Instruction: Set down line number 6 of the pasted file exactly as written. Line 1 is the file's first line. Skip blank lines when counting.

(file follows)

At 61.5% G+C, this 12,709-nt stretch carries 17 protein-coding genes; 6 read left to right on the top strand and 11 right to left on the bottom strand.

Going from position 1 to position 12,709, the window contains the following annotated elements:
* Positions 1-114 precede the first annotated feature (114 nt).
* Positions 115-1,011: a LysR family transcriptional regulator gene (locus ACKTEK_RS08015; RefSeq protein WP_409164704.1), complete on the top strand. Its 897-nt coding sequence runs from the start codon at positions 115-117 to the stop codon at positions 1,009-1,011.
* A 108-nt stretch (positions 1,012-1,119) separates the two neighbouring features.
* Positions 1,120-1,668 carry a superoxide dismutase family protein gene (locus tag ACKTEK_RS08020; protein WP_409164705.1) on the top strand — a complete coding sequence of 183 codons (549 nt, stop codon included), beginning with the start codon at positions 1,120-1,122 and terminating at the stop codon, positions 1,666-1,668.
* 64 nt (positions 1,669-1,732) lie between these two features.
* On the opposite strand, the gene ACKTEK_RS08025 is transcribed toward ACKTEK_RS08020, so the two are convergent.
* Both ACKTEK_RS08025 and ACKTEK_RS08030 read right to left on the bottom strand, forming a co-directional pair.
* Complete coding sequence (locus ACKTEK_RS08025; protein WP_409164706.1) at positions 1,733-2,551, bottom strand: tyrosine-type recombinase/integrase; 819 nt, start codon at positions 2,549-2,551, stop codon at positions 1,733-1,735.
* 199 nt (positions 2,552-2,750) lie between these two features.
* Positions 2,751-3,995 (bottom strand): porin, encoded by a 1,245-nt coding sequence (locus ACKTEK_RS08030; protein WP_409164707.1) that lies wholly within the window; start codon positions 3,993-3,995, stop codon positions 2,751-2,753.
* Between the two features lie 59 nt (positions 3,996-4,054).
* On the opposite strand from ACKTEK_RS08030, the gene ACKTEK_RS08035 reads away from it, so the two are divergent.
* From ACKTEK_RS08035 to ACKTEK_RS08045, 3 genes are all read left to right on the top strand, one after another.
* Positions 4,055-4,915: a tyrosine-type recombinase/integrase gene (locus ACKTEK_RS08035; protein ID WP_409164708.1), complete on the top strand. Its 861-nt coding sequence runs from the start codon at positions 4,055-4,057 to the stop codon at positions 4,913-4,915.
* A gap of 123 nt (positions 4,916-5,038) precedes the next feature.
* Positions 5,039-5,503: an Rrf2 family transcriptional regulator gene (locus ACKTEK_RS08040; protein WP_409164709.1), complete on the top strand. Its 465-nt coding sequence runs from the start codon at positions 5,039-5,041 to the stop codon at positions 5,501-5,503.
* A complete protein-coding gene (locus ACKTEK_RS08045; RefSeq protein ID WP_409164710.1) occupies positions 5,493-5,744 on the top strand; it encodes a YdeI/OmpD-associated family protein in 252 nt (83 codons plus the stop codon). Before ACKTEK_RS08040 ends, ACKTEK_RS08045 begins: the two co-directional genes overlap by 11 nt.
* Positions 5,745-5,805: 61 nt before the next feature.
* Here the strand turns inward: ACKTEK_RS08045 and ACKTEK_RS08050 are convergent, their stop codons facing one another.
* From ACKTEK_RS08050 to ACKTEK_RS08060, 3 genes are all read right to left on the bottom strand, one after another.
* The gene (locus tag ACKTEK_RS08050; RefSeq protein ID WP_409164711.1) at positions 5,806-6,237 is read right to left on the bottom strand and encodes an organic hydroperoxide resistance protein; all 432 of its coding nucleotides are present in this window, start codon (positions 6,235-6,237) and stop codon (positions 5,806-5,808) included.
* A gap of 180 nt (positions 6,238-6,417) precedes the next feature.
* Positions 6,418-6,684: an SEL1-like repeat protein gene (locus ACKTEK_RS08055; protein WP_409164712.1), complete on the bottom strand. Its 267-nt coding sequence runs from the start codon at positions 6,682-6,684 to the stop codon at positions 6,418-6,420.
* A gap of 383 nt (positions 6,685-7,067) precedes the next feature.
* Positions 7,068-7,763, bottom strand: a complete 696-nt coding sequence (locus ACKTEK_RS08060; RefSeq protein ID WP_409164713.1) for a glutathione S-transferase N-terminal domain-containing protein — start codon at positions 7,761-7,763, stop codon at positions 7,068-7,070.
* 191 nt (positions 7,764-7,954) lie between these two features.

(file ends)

* Positions 1,120-1,668 carry a superoxide dismutase family protein gene (locus tag ACKTEK_RS08020; protein WP_409164705.1) on the top strand — a complete coding sequence of 183 codons (549 nt, stop codon included), beginning with the start codon at positions 1,120-1,122 and terminating at the stop codon, positions 1,666-1,668.